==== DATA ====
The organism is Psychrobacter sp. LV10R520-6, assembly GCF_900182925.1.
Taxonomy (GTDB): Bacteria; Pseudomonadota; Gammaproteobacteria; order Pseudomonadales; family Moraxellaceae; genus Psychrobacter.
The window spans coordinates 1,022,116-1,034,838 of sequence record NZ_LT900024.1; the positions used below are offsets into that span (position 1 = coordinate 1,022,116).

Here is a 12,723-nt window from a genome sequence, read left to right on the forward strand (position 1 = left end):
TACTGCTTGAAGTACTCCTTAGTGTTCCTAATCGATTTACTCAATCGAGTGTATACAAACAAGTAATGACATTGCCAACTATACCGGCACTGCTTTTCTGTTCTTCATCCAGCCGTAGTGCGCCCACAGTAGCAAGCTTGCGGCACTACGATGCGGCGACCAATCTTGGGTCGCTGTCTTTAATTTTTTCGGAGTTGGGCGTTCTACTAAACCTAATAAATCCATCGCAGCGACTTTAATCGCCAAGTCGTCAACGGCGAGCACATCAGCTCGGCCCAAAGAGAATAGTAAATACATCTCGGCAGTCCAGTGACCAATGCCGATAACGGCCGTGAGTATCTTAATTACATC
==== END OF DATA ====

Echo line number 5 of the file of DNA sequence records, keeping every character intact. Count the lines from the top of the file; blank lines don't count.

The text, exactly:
TACTGCTTGAAGTACTCCTTAGTGTTCCTAATCGATTTACTCAATCGAGTGTATACAAACAAGTAATGACATTGCCAACTATACCGGCACTGCTTTTCTGTTCTTCATCCAGCCGTAGTGCGCCCACAGTAGCAAGCTTGCGGCACTACGATGCGGCGACCAATCTTGGGTCGCTGTCTTTAATTTTTTCGGAGTTGGGCGTTCTACTAAACCTAATAAATCCATCGCAGCGACTTTAATCGCCAAGTCGTCAACGGCGAGCACATCAGCTCGGCCCAAAGAGAATAGTAAATACATCTCGGCAGTCCAGTGACCAATGCCGATAACGGCCGTGAGTATCTTAATTACATC